Main Article Content
Domiciliary care workers (DCWs) continued to provide social care to vulnerable adults in their own homes throughout the COVID-19 pandemic. However, evidence of pandemic impact upon DCWs’ health is mixed. The OSCAR study aimed to quantify the impact of COVID-19 upon health outcomes of DCWs in Wales, and explore causes of variation.
Data for all registered DCWs in Wales are newly available via the SAIL Databank using a secured, privacy-protecting encrypted anonymisation process. Occupational registration data for DCWs working during the pandemic was combined with electronic health records data to describe health outcomes within the first two years of the pandemic. Rates of confirmed COVID-19 infections and health outcomes including mental health contacts, fit notes, respiratory infections, and mortality will be reported and explore variation (by factors such as age, sex, ethnicity, deprivation quintile, employer). We will also explore changes over time (pre- and post- onset of COVID-19 pandemic) in outcomes.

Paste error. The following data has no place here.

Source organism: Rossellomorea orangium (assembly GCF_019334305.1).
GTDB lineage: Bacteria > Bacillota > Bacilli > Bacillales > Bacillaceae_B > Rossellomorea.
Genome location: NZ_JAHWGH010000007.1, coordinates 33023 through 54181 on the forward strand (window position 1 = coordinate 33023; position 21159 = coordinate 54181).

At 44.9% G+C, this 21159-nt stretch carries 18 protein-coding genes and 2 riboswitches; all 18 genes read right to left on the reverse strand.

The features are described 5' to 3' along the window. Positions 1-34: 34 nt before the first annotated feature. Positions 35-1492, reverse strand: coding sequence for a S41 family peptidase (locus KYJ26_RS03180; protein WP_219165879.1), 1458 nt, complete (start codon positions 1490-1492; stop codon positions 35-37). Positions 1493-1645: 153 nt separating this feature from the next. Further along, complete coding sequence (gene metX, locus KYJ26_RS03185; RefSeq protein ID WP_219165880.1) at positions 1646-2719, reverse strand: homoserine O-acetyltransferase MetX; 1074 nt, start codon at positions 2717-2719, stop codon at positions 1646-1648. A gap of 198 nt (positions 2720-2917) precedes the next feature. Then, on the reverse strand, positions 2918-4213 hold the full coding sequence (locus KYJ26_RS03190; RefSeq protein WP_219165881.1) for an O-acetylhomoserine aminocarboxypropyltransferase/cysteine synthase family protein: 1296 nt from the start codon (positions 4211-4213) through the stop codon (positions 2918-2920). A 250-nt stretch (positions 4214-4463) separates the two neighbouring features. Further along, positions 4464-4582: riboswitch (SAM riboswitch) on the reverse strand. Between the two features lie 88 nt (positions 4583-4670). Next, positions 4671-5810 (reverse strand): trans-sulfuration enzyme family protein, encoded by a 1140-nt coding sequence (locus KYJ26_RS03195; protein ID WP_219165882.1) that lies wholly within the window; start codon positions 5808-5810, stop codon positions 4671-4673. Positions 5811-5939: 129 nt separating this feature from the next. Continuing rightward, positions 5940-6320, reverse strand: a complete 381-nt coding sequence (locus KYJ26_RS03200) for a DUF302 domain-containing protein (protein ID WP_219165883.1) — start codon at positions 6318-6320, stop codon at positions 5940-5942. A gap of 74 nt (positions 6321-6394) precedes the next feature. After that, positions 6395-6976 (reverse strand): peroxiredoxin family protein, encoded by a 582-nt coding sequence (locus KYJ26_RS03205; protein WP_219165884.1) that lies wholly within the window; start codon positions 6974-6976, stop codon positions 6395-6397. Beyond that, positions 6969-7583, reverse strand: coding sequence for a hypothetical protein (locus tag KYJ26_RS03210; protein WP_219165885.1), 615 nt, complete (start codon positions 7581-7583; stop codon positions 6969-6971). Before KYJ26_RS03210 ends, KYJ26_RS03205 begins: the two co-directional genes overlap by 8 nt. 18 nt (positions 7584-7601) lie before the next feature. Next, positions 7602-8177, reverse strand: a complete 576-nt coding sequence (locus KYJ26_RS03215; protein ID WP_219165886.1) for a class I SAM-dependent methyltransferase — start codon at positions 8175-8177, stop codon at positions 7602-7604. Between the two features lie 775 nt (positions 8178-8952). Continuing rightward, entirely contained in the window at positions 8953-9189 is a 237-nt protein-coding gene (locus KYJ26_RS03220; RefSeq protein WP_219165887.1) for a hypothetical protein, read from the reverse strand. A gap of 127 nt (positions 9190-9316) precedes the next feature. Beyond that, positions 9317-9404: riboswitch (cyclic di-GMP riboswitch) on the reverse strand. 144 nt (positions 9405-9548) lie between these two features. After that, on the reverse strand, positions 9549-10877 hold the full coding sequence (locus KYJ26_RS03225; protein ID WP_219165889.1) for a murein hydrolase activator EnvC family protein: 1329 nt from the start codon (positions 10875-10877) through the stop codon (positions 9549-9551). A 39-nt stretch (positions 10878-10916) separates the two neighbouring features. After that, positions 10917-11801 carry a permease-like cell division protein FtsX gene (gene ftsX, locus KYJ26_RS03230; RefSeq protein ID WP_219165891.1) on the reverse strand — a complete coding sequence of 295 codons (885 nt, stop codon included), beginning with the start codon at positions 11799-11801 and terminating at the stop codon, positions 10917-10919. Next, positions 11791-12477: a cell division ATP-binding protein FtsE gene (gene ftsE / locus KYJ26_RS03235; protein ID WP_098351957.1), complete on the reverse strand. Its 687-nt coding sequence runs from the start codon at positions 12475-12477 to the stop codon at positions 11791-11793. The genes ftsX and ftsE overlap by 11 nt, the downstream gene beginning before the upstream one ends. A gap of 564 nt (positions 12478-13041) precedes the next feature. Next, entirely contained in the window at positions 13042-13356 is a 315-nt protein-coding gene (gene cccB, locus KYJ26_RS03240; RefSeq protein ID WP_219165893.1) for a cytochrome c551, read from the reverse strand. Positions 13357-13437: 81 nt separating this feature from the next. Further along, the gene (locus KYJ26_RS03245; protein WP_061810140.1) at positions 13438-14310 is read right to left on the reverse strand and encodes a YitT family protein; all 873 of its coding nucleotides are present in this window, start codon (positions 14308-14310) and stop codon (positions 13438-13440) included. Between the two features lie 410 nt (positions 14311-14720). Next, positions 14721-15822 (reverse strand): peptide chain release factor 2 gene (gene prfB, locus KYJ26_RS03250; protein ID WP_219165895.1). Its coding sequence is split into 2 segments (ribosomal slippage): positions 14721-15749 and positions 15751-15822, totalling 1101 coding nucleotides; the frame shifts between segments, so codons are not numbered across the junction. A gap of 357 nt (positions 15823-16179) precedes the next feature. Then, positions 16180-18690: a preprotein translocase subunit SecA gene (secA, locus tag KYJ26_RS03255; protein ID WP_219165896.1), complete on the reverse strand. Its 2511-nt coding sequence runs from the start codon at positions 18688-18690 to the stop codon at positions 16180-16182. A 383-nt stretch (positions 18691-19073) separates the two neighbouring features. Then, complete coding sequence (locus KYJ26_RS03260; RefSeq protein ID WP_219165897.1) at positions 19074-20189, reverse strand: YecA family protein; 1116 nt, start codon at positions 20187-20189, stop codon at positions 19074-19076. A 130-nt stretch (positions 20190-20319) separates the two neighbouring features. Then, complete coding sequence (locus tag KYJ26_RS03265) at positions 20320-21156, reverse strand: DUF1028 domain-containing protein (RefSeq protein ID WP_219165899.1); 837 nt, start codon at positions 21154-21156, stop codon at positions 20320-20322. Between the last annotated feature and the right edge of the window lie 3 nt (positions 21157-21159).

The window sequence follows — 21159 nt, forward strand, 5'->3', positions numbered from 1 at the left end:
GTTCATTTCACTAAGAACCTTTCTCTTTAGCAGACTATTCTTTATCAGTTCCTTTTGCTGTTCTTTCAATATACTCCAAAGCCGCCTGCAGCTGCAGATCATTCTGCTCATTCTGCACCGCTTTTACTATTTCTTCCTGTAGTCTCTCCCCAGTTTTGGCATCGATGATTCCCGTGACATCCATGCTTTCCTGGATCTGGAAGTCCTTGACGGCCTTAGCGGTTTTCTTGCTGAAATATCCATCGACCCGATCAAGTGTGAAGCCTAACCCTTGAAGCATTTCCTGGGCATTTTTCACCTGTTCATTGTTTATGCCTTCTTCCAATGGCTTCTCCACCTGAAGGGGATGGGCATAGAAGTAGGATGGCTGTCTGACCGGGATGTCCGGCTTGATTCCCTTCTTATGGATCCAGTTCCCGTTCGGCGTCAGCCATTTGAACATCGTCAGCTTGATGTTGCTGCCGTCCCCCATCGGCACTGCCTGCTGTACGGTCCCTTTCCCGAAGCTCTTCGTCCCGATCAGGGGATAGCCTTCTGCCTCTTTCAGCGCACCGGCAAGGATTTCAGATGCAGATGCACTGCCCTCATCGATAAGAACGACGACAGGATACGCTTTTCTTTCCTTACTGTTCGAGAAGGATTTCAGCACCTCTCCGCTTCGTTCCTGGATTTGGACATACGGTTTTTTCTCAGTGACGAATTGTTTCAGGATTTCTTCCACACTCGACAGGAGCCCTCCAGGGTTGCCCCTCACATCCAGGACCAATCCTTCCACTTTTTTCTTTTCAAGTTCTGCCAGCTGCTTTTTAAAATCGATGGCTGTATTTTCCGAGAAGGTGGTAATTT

The OSCAR study used anonymised health records for 15,727 registered DCWs in Wales. PCR-confirmed infection rates in the first full year of the pandemic (March20-February21) were 12% although lower in males (9%) than for females (12%). However, 28% of care workers received care for mental health with large differences observed between males (20%) and females (29%), and between workers from different health board regions (range 22% to 33%). The extent to which these represent pre-pandemic rates overall and how they compare to the broader community will be explored in our remaining work. A qualitative sub-study involving interviews with DCWs has informed our approach to modelling and to interpretation of findings.
Using novel anonymised occupational records at a national level and existing linked EHR data and qualitative interviews, the OSCAR study will quantify the risk of COVID-19 on DCWs' health and explore sources of variation. This will provide a secure base for informing public health policy and occupational guidance.
This work is licensed under a Creative Commons Attribution 4.0 International License.